So, you’ve got a rat problem, and you decide to do what most people do, and you get some rat poison… It makes sense, but as a pet owner, you should be warned that dogs and cats sometimes like to eat or lick rat poison. Continue reading for more information about the symptoms and treatment…
If you have witnessed your dog eat or lick rat poison; eat a rat that has been poisoned; or if they are exhibiting the symptoms of rat poisoning; you need to take them to a vet ASAP! You can also call the ASPCA Animal Poison Control Center, 24/7, for immediate guidance: (888) 426-4435
How Rat Poison Works
It’s important to understand how rat poison actually works, so you know what is happening to your pet. Rat poison is an anticoagulant, which means it prevents the rat’s blood from being able to clot. Over the course of 2 to 4 days, this causes the rat to begin hemorrhaging blood until it eventually bleeds to death.
The rat does not need to have a preexisting wound for this to happen. If the rat has no cuts or wounds, blood will escape the rat’s body through its nose, mouth, and other orifices. Blood will also pool in the rat’s chest cavity, making it increasingly difficult for them to breath.
This is exactly what the poison does to a dog when they consume it; however, the effects can be far less severe depending on the size of the dog. If you have a very large dog, they should still see a vet, though there’s a good chance the poison won’t do much harm to them. On the other hand, if you have a very small dog, the poison will likely be fatal if they don’t receive speedy treatment.
Symptoms of Rat Poisoning in Dogs
There’s a good chance you won’t actually see you dog eat the poison or a rat that has been poisoned, so it’s important that you know the symptoms. Please be aware that the symptoms can range from obvious to subtle, so it’s important that you know all of them. Not all dogs will exhibit every symptom before it’s too late.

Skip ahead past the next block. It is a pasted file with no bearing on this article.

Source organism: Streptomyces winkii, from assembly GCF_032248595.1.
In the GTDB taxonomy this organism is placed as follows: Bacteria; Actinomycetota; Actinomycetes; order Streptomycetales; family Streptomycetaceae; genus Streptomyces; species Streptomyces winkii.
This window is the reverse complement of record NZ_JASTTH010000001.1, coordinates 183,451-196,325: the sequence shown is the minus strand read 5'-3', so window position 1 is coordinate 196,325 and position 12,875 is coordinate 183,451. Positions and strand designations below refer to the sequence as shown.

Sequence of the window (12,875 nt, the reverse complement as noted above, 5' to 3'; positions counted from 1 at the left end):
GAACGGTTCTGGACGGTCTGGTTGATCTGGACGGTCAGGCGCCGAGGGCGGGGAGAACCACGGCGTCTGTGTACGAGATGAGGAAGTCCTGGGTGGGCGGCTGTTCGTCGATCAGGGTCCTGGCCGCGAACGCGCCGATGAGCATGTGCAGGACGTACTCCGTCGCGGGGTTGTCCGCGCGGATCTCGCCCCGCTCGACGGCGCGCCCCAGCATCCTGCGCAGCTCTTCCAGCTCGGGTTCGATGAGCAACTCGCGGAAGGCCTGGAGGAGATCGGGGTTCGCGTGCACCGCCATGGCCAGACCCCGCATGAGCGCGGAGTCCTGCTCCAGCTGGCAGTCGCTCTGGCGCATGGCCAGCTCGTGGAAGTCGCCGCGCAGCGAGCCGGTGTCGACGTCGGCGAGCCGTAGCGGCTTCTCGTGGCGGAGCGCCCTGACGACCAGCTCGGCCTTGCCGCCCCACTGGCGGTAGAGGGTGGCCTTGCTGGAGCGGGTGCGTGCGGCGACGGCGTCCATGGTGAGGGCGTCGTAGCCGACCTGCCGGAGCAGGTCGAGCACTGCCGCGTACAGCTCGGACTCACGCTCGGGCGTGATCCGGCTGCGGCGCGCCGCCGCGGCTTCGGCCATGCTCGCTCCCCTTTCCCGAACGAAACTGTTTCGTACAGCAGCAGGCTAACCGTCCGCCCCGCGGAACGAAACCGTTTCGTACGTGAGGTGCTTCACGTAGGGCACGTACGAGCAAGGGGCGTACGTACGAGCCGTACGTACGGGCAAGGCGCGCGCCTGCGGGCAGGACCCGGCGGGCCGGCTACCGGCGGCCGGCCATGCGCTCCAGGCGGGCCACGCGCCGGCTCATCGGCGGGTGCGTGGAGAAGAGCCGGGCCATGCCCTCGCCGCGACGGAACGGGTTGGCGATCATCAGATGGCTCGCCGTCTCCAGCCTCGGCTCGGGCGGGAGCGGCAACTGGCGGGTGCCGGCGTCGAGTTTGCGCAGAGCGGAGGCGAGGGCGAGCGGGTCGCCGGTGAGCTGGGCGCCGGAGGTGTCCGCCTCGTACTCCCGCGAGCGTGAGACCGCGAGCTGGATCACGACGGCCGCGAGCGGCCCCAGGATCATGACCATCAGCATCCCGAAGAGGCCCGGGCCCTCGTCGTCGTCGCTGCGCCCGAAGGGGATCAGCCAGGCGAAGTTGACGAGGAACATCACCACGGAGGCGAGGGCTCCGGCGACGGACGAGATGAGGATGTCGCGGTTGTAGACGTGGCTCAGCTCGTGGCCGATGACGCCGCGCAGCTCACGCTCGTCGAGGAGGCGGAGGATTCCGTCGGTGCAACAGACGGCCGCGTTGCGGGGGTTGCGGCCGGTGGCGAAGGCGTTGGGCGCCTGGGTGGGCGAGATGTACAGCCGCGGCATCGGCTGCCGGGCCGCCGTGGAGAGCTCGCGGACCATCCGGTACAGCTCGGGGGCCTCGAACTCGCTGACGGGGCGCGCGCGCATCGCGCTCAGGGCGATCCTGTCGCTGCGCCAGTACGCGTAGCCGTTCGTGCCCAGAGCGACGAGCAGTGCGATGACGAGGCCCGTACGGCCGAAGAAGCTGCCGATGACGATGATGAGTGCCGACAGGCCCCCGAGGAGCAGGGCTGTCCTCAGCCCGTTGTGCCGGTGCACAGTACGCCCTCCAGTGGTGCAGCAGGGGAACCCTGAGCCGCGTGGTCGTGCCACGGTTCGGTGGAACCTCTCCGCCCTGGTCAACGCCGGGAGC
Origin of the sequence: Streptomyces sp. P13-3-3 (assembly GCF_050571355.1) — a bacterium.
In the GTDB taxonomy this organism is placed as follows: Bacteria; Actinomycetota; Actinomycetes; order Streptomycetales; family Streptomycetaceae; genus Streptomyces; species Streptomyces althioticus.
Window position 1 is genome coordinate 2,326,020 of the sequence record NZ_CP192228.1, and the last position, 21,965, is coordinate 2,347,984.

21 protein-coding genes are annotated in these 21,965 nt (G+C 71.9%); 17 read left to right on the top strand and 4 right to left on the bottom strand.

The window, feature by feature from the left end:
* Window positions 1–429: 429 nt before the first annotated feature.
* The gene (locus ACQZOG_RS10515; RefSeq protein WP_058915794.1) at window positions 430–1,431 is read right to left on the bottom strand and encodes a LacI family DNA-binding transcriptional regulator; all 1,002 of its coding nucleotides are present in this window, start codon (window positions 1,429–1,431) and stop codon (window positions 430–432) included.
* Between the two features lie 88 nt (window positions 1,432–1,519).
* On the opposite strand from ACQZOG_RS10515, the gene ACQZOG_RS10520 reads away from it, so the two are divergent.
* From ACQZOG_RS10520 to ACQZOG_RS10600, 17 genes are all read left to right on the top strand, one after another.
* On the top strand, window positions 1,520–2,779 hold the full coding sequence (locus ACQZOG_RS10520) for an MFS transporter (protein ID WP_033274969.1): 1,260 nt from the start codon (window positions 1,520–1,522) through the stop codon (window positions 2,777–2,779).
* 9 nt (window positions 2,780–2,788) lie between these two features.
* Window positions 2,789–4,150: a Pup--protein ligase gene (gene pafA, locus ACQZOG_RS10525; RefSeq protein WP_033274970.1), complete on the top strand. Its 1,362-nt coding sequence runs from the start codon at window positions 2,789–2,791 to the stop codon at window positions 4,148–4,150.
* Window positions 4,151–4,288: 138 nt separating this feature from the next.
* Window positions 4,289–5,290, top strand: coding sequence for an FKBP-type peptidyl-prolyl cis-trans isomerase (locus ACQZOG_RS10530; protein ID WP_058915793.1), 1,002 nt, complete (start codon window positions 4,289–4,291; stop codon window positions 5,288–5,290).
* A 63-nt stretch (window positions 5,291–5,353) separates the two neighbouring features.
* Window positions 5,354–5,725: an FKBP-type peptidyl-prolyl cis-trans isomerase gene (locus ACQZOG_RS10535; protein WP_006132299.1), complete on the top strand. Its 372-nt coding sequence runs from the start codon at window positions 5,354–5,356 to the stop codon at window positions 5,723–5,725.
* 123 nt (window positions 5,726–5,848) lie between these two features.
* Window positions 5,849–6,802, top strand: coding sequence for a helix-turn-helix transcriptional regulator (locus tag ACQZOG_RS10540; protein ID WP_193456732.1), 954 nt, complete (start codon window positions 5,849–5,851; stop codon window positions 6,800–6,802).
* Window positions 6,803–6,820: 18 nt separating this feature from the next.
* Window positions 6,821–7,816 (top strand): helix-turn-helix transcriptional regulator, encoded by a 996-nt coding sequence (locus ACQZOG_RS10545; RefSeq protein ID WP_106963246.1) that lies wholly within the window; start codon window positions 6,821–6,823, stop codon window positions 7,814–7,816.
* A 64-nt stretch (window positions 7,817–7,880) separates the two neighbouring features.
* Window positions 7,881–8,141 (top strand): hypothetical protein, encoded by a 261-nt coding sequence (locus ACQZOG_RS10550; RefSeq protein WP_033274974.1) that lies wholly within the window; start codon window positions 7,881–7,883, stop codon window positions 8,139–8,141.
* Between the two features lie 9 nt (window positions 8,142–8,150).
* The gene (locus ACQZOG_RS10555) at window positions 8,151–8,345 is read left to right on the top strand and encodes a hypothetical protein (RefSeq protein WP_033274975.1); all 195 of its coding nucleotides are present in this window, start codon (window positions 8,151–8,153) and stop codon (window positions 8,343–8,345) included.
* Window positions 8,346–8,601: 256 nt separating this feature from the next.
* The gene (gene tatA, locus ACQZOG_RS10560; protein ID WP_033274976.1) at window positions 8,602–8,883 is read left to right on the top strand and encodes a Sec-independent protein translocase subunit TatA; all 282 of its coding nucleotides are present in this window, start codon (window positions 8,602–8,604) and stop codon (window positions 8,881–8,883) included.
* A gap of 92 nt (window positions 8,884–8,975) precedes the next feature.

- Coughing or difficulty breathing
- Pale gums
- Stiffness or difficulty moving
- Bloody nose
- Blood in urine or stool
- Bloody or bruised gums
The sooner you get your dog to a vet – within 1 to 2 days of being poisoned – the much greater their chance of survival will be.
When you take your dog to the vet, it is important that you bring the package of rat poison with you so the vet knows exactly what they are dealing with. The vet can run tests on your dog’s blood to evaluate the degree to which it is not coagulating, and determine a treatment from there.
In mild cases of poisoning, the treatment might be as simple as a vitamin K supplement. In more sever cases, hemorrhaged blood may need to be drained from your dog’s chest cavity and/or other affected regions of their body.
ASPCA. Animal Poison Control. Retrieved from https://www.aspca.org/pet-care/animal-poison-control
Horsham Veterinary Hospital (June 11, 2018). OMG, My Pet Has Eaten Rat Bait!! Retrieved from https://www.horshamvethospital.com.au/omg-my-pet-has-eaten-rat-bait
- Why I Feed My Dogs Tofu (Health Benefits + How to Feed it to Them) - June 21, 2022
- Why I Feed My Dogs Lentils (Health Benefits + Recipe) - May 11, 2022
- Why I Give My Dog Fish Oil for Arthritis Instead of Flaxseed Oil and Glucosamine - August 27, 2021